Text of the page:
For a complete list of publications, field work, technical skills, and research experience, please see my Curriculum vitae.
As scientists we study patterns. Inscribing the products of our tinkering, we act as both actor and narrator in a universal story spanning time and space: (1) Continental biogeographic levels of communities and ecosystems, (2) Minutiae in form and function of individual beings, (3) Intricacies in our genes across deep and shallow evolutionary time, and (4) Creation of predictive models shaping our trajectory as a species.
Observe. Identify. Test. Reproduce.
We are in constant search of our raison d’être. Whether human, mineral, plant, animal, or microbe, the unit is irrelevant in our pursuit for signs of order in a chaotic landscape as sentient beings probing the few grains that have amassed order in the sands of time. Where our own senses end, new tools and technologies push them farther. Landsat and Sentinel allow us to peer from heights the Wright Brothers could never have dreamed of. We can only speculate at Darwin’s thoughts in an age of next generation sequencing. Multivariate statistics, correlated walks, and transformations extend our abilities to dig deeper for signals in the noise. Today’s mathematicians, historians, biologists, and artists break down our existence into six fundamental questions, all leading to one:
WHO ARE WE?
From da Vinci to Darwin, Einstein to Orwell, every change in the state of our knowledge is marked through transdisciplinary synthesis, each questioning preconceived notions of our patterns of movement in time and space. The Anthropocene has brought unprecedented access to knowledge from every corner of the planet. But with this access comes a new wave of opportunities and challenges: global climate change, biodiversity loss, artificial intelligence, space exploration, and diseases unknown are all poised to alter the human experience. Now, more than ever, our knowledge must bridge across disciplines to move forward as a species, together.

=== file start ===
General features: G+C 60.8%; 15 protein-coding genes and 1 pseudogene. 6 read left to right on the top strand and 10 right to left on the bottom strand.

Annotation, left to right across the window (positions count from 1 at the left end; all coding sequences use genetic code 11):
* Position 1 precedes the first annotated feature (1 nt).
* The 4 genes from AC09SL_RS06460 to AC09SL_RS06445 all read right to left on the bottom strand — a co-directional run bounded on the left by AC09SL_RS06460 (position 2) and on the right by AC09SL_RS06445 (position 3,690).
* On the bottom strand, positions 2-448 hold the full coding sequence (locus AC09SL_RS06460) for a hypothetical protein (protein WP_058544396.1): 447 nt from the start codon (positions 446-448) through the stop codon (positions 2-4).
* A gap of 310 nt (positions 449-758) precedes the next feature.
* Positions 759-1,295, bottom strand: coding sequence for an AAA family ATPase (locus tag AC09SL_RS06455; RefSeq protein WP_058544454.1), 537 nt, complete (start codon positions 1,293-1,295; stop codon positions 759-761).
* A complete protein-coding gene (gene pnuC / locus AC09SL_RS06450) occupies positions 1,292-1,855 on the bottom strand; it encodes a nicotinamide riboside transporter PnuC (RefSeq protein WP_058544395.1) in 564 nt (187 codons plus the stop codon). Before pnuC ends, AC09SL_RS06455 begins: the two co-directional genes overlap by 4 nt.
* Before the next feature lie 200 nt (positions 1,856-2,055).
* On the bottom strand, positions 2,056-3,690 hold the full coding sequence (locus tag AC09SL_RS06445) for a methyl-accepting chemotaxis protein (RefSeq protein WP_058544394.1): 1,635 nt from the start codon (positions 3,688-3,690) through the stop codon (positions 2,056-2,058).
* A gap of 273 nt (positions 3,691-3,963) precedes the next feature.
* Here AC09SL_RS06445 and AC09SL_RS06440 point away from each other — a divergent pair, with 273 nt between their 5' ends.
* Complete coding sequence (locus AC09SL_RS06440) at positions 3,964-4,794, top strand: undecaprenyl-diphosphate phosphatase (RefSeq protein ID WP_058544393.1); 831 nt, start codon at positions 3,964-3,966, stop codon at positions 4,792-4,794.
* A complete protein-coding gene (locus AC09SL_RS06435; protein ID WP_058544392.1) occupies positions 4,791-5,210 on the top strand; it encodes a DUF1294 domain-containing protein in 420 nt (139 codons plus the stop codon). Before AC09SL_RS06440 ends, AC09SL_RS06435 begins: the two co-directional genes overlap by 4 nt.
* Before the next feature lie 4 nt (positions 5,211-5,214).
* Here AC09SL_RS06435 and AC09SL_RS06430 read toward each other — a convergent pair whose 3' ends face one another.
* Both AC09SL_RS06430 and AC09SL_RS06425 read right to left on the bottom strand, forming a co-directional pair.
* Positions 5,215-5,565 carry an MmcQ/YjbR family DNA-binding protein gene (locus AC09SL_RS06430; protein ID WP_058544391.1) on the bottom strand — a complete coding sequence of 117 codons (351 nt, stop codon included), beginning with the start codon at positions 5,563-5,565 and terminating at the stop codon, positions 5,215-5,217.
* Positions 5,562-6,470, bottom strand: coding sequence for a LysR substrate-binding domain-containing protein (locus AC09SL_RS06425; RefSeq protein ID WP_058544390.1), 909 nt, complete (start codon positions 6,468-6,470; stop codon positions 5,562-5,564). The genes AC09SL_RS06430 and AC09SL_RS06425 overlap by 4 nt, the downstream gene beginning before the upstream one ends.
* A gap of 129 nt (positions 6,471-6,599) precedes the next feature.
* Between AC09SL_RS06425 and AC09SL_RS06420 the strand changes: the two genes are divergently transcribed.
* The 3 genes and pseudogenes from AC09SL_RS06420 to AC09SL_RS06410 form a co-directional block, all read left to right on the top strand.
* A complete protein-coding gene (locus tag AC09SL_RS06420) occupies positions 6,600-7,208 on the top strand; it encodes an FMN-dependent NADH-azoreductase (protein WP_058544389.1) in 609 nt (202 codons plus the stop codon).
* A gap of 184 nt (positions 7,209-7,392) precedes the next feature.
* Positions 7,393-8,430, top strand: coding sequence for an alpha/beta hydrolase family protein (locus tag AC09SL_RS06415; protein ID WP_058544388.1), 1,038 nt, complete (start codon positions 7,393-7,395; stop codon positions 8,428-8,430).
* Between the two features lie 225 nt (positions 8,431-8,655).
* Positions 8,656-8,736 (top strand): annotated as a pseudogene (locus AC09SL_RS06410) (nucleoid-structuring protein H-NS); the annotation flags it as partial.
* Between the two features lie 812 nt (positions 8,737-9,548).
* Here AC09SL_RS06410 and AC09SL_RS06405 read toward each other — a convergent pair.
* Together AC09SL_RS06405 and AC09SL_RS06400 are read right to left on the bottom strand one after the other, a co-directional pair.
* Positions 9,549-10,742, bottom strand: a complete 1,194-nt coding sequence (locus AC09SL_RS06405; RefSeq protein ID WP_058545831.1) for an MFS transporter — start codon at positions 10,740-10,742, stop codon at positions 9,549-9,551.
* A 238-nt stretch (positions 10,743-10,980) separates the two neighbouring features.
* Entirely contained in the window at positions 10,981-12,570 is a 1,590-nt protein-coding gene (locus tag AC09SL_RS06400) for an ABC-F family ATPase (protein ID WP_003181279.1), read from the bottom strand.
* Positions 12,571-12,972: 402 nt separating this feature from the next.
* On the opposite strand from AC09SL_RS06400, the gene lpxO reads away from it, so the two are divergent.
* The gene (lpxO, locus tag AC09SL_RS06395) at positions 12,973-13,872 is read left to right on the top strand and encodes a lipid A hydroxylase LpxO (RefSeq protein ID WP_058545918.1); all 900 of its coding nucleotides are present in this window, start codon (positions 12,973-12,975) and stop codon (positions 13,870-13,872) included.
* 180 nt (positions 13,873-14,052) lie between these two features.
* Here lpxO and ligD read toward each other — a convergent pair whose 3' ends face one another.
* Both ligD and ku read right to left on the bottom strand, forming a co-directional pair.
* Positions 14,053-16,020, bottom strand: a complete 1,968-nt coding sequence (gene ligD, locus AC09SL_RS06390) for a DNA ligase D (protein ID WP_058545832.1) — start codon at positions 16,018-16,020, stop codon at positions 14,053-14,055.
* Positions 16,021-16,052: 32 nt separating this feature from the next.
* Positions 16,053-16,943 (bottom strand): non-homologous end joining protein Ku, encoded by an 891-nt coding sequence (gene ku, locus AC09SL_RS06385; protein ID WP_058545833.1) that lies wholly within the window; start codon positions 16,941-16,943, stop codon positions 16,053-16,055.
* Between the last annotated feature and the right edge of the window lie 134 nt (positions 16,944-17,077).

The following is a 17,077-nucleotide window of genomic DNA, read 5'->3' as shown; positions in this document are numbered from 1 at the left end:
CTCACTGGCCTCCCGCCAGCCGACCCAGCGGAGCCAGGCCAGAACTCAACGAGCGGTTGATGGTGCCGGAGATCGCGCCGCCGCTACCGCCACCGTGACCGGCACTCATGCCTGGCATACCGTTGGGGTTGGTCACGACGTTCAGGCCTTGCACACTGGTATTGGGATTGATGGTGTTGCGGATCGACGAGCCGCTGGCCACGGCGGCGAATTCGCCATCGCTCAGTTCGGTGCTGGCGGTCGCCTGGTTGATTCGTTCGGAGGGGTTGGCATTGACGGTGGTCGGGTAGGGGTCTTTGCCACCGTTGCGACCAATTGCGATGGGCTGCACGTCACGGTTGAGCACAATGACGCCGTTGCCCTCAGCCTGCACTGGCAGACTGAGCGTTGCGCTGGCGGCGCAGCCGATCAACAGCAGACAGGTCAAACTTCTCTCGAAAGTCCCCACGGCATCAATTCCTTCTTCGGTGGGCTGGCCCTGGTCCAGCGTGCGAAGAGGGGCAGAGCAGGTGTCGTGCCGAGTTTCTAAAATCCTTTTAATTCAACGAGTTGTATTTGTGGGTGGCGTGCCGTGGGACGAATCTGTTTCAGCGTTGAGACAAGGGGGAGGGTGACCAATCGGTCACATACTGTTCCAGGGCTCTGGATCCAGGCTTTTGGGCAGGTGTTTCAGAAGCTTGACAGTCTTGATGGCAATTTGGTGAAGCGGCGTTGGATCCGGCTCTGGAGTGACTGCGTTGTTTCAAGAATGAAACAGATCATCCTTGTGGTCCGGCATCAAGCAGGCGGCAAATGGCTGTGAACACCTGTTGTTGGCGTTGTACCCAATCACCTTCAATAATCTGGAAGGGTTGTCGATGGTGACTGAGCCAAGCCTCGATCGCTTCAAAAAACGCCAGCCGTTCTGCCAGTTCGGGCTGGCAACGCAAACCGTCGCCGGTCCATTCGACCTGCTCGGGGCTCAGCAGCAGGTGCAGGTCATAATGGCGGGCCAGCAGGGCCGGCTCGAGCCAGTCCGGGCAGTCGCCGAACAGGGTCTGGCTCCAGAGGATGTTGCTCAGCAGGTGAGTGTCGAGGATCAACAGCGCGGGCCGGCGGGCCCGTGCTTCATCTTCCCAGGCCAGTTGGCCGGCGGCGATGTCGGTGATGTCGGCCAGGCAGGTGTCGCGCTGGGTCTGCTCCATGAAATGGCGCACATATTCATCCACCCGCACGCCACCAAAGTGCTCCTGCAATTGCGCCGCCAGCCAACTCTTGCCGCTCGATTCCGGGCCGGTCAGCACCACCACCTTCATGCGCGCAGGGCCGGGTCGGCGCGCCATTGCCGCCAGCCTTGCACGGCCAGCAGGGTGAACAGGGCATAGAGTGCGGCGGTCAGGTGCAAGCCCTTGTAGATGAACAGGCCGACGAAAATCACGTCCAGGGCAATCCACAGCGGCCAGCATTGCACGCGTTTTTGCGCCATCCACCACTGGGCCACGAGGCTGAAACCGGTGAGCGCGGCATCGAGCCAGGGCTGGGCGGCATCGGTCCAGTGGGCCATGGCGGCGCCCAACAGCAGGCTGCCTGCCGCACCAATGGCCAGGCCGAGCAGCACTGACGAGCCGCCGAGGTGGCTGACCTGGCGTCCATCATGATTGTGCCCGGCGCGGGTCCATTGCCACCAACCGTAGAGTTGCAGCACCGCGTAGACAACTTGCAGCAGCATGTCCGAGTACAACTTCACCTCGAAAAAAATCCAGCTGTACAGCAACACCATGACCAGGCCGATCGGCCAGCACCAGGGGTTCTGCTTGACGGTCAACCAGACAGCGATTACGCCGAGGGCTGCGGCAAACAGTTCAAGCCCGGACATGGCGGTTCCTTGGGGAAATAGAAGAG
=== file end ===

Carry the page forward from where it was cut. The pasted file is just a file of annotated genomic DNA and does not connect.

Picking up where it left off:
This is what motivates me.
- Lal, P., Kumar, A., Kumar, S., Kumari, S., Saikia, P., Dayanandan, A., Adhikari, D., Khan, M.L. (2020) The dark cloud with a silver lining: Assessing the impact of the SARS COVID-19 pandemic on the global environment. Science of the Total Environment (Issue Forthcoming), doi: 10.1016/j.scitotenv.2020.139297 PDF
- Rajpoot, R., Dibyendu, A., Verma, S., Saikia, P., Kumar, A., Grant, K.R., Dayanandan, A., Kumar, A., Khare, P.K., Khan, M.L. (2020) Climate models predict a divergent future for the medicinal tree Boswellia serrata Roxb. In India. Global Ecology and Conservation (Issue Forthcoming), doi: 10.1016/j.gecco.2020.e01040 PDF
- Ray, T., Malasiya, D., Dar, J.A., Khare, P.K., Khan, M.L., Verma, S., Dayanandan, A. (2019) Estimation of Greenhouse Gas Emissions from Vegetation Fires in Central India. Climate Change and Environmental Sustainability 7(1): 32-38 doi: 10.5958/2320-642X.2019.00005.X PDF
- Al-Safadi S., Al-Safadi A., Branchaud M., Rutherford S., Dayanandan A., Robinson B., et al. (2014) Stress-Induced Changes in the Expression of the Clock Protein PERIOD1 in the Rat Limbic Forebrain and Hypothalamus: Role of Stress Type, Time of Day, and Predictability. PLoS ONE 9(10): e111166. doi:10.1371/journal.pone.0111166 PDF